In signal processing, the Nyquist frequency (or folding frequency), named after Harry Nyquist, is a characteristic of a sampler, which converts a continuous function or signal into a discrete sequence. For a given sampling rate (samples per second), the Nyquist frequency (cycles per second) is the frequency whose cycle-length (or period) is twice the interval between samples, thus 0.5 cycle/sample. For example, audio CDs have a sampling rate of 44100 samples/second. At 0.5 cycle/sample, the corresponding Nyquist frequency is 22050 cycles/second (Hz). Conversely, the Nyquist rate for sampling a 22050 Hz signal is 44100 samples/second.[1][2][A]

When the highest frequency (bandwidth) of a signal is less than the Nyquist frequency of the sampler, the resulting discrete-time sequence is said to be free of the distortion known as aliasing, and the corresponding sample rate is said to be above the Nyquist rate for that particular signal.[3][4]

In a typical application of sampling, one first chooses the highest frequency to be preserved and recreated, based on the expected content (voice, music, etc.) and desired fidelity. Then one inserts an anti-aliasing filter ahead of the sampler. Its job is to attenuate the frequencies above that limit. Finally, based on the characteristics of the filter, one chooses a sample rate (and corresponding Nyquist frequency) that will provide an acceptably small amount of aliasing. In applications where the sample rate is predetermined (such as the CD rate), the filter is chosen based on the Nyquist frequency, rather than vice versa.

## Folding frequency

 Main article: Aliasing

In this example, fs is the sampling rate, and 0.5 cycle/sample × fs is the corresponding Nyquist frequency. The black dot plotted at 0.6 fs represents the amplitude and frequency of a sinusoidal function whose frequency is 60% of the sample rate. The other three dots indicate the frequencies and amplitudes of three other sinusoids that would produce the same set of samples as the actual sinusoid that was sampled. Undersampling of the sinusoid at 0.6 fs is what allows there to be a lower-frequency alias. If the true frequency were 0.4 fs, there would still be aliases at 0.6, 1.4, 1.6, etc.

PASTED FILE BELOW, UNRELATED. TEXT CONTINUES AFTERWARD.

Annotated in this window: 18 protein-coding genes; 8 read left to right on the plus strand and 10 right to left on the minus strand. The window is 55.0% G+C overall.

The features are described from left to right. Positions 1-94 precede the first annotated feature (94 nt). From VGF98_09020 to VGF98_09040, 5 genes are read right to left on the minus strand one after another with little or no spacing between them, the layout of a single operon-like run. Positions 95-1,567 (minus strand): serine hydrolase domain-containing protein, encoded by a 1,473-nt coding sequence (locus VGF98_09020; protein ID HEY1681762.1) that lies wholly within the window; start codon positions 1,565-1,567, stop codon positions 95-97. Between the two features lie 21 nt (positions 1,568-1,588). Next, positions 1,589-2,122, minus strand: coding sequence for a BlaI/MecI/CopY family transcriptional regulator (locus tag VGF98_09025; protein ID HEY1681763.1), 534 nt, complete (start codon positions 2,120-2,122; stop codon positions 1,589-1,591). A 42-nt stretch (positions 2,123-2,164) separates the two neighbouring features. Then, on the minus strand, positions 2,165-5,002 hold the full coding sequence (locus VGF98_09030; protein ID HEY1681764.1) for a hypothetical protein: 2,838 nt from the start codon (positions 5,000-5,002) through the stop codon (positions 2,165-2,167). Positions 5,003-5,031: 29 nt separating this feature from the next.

The red lines depict the paths (loci) of the 4 dots if we were to adjust the frequency and amplitude of the sinusoid along the solid red segment (between  fs/2  and  fs).  No matter what function we choose to change the amplitude vs frequency, the graph will exhibit symmetry between 0 and  fs.  This symmetry is commonly referred to as folding, and another name for  fs/2  (the Nyquist frequency) is folding frequency.[5]

## Other meanings

Early uses of the term Nyquist frequency, such as those cited above, are all consistent with the definition presented in this article. Some later publications, including some respectable textbooks, call twice the signal bandwidth the Nyquist frequency;[6][7] this is a distinctly minority usage, and the frequency at twice the signal bandwidth is otherwise commonly referred to as the Nyquist rate.

## Notes

1. ^ When the function domain is distance, as in an image sampling system, the sample rate might be dots per inch and the corresponding Nyquist frequency would be in cycles per inch.

## References

1. ^ Grenander, Ulf (1959). Probability and Statistics: The Harald Cramér Volume. Wiley. The Nyquist frequency is that frequency whose period is two sampling intervals.
2. ^ John W. Leis (2011). Digital Signal Processing Using MATLAB for Students and Researchers. John Wiley & Sons. p. 82. ISBN 9781118033807. The Nyquist rate is twice the bandwidth of the signal ... The Nyquist frequency or folding frequency is half the sampling rate and corresponds to the highest frequency which a sampled data system can reproduce without error.
3. ^ James J. Condon & Scott M. Ransom (2016). Essential Radio Astronomy. Princeton University Press. pp. 280–281. ISBN 9781400881161.
4. ^ Harry L. Stiltz (1961). Aerospace Telemetry. Prentice-Hall. ISBN 9780130182838. the existence of power in the continuous signal spectrum at frequencies higher than the Nyquist frequency is the cause of aliasing error
5. ^ Thomas Zawistowski; Paras Shah. "An Introduction to Sampling Theory". Retrieved 17 April 2010. Frequencies "fold" around half the sampling frequency - which is why the [Nyquist] frequency is often referred to as the folding frequency.
6. ^ Jonathan M. Blackledge (2003). Digital Signal Processing: Mathematical and Computational Methods, Software Development and Applications. Horwood Publishing. ISBN 1-898563-48-9.
7. ^ Paulo Sergio Ramirez Diniz, Eduardo A. B. Da Silva, Sergio L. Netto (2002). Digital Signal Processing: System Analysis and Design. Cambridge University Press. ISBN 0-521-78175-2.`((cite book))`: CS1 maint: multiple names: authors list (link)